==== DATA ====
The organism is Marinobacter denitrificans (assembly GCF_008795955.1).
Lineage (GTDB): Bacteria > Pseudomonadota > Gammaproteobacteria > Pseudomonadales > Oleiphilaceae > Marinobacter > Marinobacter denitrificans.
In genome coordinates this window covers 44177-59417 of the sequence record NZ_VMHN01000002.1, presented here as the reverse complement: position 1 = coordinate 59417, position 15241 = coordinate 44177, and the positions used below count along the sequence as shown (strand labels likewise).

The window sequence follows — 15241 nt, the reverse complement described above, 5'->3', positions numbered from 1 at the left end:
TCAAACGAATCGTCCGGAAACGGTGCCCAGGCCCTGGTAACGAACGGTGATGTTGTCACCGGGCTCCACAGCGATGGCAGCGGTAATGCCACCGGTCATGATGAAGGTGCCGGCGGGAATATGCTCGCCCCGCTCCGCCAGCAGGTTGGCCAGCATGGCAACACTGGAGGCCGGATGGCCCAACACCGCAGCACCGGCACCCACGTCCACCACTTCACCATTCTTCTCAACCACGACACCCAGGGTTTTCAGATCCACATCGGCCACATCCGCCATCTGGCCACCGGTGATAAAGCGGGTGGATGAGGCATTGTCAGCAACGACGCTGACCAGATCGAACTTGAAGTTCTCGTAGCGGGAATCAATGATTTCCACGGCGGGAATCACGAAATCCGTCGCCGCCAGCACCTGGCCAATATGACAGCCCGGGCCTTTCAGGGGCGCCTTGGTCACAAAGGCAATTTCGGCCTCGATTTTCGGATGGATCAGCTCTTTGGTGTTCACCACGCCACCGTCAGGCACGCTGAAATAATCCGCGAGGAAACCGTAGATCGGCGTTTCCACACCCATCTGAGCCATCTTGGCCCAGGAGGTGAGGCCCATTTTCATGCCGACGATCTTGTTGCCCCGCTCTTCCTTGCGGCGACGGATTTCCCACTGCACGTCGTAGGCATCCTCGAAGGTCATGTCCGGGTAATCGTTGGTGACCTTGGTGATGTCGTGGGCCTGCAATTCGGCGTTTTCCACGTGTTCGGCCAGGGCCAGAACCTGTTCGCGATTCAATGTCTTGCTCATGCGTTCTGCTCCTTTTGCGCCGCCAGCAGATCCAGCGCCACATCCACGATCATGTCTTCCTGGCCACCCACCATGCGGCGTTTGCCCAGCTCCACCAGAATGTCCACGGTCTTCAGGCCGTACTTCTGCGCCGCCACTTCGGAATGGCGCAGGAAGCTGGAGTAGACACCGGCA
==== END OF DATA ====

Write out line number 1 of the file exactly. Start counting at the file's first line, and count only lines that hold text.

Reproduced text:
The organism is Marinobacter denitrificans (assembly GCF_008795955.1).